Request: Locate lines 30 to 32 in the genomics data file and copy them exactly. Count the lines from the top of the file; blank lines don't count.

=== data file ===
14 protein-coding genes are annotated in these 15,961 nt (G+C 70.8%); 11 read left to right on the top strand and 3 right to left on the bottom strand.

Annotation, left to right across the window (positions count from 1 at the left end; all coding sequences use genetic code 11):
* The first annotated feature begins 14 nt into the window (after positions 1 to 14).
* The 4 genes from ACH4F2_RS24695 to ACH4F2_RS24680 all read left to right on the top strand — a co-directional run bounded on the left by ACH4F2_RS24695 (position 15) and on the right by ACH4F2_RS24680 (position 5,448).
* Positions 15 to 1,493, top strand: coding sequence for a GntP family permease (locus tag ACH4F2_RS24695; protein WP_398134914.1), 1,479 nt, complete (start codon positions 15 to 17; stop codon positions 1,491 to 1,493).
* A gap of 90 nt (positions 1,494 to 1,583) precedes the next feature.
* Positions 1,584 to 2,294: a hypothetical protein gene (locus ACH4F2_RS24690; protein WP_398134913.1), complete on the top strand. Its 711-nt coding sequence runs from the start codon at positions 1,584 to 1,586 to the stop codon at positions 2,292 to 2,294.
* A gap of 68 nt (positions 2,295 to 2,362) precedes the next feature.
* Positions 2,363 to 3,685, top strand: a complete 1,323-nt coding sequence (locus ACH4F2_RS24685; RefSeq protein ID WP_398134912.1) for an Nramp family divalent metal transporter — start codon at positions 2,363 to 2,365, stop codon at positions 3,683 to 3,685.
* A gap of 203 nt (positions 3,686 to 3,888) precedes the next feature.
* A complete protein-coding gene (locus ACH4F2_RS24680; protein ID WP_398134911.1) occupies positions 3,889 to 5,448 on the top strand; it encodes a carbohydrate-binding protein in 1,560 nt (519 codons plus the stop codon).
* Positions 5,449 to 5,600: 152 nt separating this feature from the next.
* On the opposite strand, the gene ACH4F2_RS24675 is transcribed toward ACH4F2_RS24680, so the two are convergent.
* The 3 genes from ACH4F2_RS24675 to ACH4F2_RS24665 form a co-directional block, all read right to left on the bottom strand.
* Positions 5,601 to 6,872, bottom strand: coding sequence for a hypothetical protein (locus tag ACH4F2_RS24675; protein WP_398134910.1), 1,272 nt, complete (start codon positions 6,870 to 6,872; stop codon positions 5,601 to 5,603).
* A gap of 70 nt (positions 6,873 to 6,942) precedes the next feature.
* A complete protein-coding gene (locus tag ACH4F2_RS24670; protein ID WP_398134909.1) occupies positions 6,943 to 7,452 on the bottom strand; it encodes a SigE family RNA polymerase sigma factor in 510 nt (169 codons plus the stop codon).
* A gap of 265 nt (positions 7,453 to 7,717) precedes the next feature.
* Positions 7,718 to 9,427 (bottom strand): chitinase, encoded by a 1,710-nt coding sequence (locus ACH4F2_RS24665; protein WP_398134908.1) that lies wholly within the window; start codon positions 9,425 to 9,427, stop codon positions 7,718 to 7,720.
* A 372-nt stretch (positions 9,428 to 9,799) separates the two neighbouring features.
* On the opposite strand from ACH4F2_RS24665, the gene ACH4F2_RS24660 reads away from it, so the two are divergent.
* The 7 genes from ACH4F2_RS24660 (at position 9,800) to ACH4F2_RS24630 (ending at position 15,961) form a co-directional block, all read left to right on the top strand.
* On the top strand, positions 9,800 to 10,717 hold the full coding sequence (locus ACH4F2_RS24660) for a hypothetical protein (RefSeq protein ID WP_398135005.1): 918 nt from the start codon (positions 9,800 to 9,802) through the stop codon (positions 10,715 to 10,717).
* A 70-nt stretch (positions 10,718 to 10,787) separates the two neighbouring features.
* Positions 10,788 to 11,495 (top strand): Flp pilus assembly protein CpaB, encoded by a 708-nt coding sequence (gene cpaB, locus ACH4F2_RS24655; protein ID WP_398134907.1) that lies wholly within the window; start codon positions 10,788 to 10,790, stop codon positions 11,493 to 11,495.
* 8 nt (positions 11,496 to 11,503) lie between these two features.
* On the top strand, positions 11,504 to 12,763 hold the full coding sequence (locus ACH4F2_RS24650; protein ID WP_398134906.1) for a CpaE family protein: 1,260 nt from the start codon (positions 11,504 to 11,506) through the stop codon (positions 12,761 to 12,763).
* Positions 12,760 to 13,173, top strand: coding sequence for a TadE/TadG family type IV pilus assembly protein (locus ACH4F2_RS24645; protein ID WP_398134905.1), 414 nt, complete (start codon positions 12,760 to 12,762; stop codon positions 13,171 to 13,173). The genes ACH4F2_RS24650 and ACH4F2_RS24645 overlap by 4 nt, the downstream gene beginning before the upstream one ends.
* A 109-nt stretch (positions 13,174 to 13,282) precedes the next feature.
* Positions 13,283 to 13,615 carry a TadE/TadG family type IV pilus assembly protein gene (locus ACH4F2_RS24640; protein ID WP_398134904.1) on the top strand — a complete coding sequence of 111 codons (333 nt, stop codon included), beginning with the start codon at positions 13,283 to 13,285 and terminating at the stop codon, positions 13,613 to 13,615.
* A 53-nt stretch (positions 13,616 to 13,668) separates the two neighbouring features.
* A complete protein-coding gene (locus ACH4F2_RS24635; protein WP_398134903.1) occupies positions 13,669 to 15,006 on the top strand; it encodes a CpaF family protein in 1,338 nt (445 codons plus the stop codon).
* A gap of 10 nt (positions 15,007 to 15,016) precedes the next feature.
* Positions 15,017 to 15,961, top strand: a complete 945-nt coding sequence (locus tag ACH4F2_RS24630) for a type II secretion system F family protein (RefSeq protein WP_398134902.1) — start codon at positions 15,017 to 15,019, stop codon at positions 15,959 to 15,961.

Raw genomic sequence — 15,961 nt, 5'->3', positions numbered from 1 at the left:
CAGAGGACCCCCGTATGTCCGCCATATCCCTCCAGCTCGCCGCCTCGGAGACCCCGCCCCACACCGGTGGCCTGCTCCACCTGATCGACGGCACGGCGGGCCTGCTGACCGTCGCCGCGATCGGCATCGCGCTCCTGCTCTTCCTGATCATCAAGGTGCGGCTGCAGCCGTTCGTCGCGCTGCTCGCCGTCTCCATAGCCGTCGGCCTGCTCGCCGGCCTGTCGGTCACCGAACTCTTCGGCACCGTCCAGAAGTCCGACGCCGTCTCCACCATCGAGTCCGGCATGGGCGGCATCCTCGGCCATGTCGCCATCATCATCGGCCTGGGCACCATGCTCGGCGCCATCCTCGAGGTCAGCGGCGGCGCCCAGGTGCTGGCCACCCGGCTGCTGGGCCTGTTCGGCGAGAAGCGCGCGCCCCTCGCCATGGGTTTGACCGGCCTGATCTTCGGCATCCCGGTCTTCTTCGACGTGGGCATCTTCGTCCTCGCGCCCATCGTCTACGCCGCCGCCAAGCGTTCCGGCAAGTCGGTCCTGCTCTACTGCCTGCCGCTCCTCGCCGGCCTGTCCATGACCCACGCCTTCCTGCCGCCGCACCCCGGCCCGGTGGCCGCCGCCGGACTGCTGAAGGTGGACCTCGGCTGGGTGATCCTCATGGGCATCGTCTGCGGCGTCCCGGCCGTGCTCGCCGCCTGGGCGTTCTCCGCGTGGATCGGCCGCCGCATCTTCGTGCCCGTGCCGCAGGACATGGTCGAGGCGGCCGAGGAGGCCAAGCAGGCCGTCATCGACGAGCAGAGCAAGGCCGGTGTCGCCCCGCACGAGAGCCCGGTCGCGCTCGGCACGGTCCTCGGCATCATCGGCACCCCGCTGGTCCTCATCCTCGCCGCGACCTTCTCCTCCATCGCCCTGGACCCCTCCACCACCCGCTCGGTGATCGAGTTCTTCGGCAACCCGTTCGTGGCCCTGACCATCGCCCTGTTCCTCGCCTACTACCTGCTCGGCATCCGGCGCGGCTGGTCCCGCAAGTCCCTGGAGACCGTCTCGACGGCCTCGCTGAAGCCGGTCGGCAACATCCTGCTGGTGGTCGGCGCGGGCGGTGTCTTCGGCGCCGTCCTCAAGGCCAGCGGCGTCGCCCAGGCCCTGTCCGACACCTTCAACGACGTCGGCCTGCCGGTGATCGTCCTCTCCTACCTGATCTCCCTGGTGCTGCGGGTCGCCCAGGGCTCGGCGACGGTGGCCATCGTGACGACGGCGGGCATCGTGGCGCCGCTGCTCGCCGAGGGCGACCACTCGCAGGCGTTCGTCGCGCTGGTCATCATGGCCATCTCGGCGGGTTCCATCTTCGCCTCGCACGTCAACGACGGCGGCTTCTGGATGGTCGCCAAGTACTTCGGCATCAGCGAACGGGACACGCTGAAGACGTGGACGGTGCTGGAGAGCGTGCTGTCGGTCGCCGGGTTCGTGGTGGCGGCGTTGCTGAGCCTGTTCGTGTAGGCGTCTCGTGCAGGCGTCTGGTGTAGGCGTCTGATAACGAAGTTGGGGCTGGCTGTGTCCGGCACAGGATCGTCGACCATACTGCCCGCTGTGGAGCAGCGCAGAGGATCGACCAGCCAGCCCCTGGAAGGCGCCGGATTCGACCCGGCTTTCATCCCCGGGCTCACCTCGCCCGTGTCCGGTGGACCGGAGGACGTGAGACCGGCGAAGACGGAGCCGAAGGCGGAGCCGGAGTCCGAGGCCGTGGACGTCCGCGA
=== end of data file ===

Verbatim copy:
* Positions 13,283 to 13,615 carry a TadE/TadG family type IV pilus assembly protein gene (locus ACH4F2_RS24640; protein ID WP_398134904.1) on the top strand — a complete coding sequence of 111 codons (333 nt, stop codon included), beginning with the start codon at positions 13,283 to 13,285 and terminating at the stop codon, positions 13,613 to 13,615.
* A 53-nt stretch (positions 13,616 to 13,668) separates the two neighbouring features.
* A complete protein-coding gene (locus ACH4F2_RS24635; protein WP_398134903.1) occupies positions 13,669 to 15,006 on the top strand; it encodes a CpaF family protein in 1,338 nt (445 codons plus the stop codon).